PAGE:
It was announced this week that the world-renowned chef has teamed up with PepsiCo - owner of brands like Frito-Lay, Quaker, Tropicana and Gatorade - lending his creative, culinary genius to all of the company's brands worldwide.

Adrià has been linked to PepsiCo for a while through other partnerships including the Lay's Craft 100% olive oil or cream Alvalle. This time round the Catalan chef is to create a line of new "snack products", breakfast options and convenience items with a special focus on healthier choices.

Located on the Costa Brava, 100 miles north of Barcelona, El Bulli will close this month for two years and reopen in 2014 as a private, not-for-profit organisation.

The elBullifoundation will allow up to 30 scholars to work alongside the restaurant's creative team. El Bulli will retain its dining, where a certain number of customers will be able to taste the Foundation's creations.

Adrià recently opened two new restaurants in Barcelona together with his brother, Albert. The duo launched tapas bar 41 Degrees in the Catalan capital as well as tapas restaurant Tickets.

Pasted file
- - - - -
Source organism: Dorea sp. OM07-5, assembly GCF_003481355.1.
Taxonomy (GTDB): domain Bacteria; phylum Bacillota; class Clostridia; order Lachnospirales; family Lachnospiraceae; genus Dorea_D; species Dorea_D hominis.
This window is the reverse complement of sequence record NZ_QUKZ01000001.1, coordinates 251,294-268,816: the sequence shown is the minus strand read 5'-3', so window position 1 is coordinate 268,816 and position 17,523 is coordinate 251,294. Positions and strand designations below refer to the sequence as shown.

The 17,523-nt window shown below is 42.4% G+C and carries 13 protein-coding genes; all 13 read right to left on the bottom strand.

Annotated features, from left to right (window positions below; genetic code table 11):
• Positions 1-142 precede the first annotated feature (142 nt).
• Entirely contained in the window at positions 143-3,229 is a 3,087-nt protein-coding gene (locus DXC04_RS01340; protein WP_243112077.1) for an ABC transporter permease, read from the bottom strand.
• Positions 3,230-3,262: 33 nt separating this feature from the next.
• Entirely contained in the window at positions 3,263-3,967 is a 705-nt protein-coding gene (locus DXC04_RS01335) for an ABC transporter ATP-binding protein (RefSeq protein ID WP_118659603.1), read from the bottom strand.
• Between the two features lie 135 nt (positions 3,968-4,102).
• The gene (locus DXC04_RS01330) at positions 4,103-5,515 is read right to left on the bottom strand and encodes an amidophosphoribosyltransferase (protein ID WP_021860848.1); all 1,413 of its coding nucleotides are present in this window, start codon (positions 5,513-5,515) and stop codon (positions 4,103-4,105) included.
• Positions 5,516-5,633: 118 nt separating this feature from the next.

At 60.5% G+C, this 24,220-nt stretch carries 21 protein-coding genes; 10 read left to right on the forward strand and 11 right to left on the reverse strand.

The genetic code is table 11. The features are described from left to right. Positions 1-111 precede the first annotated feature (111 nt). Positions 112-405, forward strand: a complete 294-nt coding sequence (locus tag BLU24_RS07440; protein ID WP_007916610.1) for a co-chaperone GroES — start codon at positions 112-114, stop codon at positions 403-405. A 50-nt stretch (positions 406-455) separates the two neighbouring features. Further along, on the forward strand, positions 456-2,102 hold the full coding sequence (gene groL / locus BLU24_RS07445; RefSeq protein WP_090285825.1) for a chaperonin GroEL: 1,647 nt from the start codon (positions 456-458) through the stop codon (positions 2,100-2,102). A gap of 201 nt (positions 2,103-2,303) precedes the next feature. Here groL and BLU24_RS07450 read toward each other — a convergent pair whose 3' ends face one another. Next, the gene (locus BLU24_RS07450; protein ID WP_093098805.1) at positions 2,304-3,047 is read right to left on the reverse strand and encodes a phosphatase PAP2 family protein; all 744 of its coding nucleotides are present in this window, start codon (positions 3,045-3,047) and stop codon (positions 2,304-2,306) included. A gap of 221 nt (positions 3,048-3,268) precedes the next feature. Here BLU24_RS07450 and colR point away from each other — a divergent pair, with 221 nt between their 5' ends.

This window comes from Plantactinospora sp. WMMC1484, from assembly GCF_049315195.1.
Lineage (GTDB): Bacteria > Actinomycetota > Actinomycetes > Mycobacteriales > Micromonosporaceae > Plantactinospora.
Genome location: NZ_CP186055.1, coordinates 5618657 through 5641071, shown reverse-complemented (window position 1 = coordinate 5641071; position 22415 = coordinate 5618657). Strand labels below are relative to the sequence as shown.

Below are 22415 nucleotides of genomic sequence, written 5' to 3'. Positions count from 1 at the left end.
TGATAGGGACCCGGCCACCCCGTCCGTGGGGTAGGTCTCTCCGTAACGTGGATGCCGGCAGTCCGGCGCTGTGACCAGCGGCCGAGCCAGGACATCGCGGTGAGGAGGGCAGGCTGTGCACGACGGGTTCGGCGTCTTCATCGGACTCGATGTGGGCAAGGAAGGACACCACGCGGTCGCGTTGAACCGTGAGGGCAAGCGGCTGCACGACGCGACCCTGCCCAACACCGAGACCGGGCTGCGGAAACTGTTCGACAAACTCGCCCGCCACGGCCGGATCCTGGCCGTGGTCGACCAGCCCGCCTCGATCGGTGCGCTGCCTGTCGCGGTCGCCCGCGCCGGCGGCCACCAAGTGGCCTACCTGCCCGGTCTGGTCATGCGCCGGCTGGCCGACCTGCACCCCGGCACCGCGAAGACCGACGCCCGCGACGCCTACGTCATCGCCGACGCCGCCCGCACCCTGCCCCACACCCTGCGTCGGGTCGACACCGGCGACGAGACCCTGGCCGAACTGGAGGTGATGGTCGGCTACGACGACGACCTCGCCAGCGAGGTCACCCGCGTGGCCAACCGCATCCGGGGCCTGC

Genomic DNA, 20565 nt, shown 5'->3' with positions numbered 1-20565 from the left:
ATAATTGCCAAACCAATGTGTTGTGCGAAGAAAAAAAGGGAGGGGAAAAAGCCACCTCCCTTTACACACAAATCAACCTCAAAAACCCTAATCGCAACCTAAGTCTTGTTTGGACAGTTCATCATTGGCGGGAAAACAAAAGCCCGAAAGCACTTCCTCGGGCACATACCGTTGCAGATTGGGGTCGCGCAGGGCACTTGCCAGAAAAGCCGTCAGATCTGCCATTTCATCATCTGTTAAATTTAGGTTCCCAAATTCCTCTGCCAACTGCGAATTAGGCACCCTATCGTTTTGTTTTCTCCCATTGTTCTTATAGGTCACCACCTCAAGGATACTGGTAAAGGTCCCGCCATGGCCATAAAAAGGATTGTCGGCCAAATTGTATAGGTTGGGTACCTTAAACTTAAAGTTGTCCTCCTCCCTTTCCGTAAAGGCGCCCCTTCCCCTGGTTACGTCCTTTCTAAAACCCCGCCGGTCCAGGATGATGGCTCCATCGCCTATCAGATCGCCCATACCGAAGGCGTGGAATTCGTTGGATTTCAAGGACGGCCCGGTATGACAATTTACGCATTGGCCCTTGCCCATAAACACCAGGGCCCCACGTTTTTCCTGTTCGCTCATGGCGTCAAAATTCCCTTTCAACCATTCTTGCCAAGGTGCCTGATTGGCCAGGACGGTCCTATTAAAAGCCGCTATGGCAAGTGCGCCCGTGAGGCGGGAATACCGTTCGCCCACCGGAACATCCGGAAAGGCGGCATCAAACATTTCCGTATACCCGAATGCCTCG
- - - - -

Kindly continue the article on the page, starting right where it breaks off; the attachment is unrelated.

Simon RoganMichelin-starred chef Simon Rogan is to open a "two-year pop-up" restaurant in London.

The chef patron of the critically acclaimed L'Enclume restaurant in Cartmel, Cumbria, has taken over a site in Marylebone and will reopen it in the spring.

Rogan has taken over a remaining two-year lease on the site on Blandford Street, which was previously occupied by Michael Moore, and is thus calling the restaurant a "two-year pop-up".

Head chef at the yet-to-be-named restaurant will be Ben Spalding, who recently joined Rogan at L'Enclume and previously worked at Restaurant Lipp in Gothernburg, Sweden, as well as Michelin-starred London restaurants L'Autre Pied and Rhodes W1. The food offer will be similar to that at L'Enclume.